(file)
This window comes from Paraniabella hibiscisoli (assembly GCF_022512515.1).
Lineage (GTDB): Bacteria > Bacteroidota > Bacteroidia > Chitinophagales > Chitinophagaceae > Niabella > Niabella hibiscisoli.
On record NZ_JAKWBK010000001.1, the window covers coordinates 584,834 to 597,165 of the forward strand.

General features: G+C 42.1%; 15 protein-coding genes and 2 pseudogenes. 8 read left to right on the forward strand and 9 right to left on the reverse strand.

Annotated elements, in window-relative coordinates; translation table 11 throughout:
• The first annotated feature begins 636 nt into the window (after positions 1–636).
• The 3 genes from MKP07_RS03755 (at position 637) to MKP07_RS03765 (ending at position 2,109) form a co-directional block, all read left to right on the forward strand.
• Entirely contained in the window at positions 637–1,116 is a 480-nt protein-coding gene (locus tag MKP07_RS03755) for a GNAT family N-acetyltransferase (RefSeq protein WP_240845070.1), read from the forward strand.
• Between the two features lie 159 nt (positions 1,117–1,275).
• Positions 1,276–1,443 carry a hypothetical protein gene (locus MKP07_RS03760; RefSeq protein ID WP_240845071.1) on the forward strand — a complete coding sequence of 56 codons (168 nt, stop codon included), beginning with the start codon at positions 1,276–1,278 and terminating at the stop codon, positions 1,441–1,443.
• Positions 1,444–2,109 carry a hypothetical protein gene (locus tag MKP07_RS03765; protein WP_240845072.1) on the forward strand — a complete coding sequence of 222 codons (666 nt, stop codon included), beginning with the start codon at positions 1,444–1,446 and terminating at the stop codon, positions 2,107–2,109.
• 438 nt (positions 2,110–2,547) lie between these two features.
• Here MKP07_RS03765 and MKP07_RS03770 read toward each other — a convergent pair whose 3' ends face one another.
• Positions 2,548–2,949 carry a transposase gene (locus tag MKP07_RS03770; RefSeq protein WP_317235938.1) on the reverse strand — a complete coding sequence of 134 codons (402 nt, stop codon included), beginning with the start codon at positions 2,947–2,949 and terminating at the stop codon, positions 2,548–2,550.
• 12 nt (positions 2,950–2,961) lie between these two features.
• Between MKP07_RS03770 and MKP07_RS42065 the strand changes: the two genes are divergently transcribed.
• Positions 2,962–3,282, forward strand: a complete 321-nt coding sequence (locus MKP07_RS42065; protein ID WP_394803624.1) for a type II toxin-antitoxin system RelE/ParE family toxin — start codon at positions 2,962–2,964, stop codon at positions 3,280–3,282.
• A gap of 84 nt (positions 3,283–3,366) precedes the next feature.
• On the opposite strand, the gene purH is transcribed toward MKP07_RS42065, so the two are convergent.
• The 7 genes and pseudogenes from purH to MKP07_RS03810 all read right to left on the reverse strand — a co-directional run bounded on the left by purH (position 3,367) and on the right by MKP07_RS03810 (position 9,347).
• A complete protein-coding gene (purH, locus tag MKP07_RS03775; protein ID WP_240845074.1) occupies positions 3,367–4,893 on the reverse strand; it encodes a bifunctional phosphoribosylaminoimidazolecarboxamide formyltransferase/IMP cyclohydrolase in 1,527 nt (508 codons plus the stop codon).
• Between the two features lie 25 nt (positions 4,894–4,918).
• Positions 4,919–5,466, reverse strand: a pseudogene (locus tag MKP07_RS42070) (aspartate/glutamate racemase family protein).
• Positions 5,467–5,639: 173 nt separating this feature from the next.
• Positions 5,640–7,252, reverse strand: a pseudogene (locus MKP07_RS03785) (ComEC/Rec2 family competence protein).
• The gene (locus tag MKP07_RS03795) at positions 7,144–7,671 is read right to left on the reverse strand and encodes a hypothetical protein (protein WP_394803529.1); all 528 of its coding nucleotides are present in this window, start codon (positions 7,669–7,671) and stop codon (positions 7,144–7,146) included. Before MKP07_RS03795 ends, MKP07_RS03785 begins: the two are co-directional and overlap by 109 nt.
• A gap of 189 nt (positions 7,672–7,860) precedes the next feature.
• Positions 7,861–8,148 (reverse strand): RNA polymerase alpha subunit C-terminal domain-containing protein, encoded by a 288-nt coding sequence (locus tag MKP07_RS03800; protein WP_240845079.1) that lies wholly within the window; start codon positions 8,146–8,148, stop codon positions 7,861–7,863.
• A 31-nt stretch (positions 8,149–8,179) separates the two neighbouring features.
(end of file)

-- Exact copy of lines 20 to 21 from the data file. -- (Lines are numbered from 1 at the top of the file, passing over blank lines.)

• The 7 genes and pseudogenes from purH to MKP07_RS03810 all read right to left on the reverse strand — a co-directional run bounded on the left by purH (position 3,367) and on the right by MKP07_RS03810 (position 9,347).
• A complete protein-coding gene (purH, locus tag MKP07_RS03775; protein ID WP_240845074.1) occupies positions 3,367–4,893 on the reverse strand; it encodes a bifunctional phosphoribosylaminoimidazolecarboxamide formyltransferase/IMP cyclohydrolase in 1,527 nt (508 codons plus the stop codon).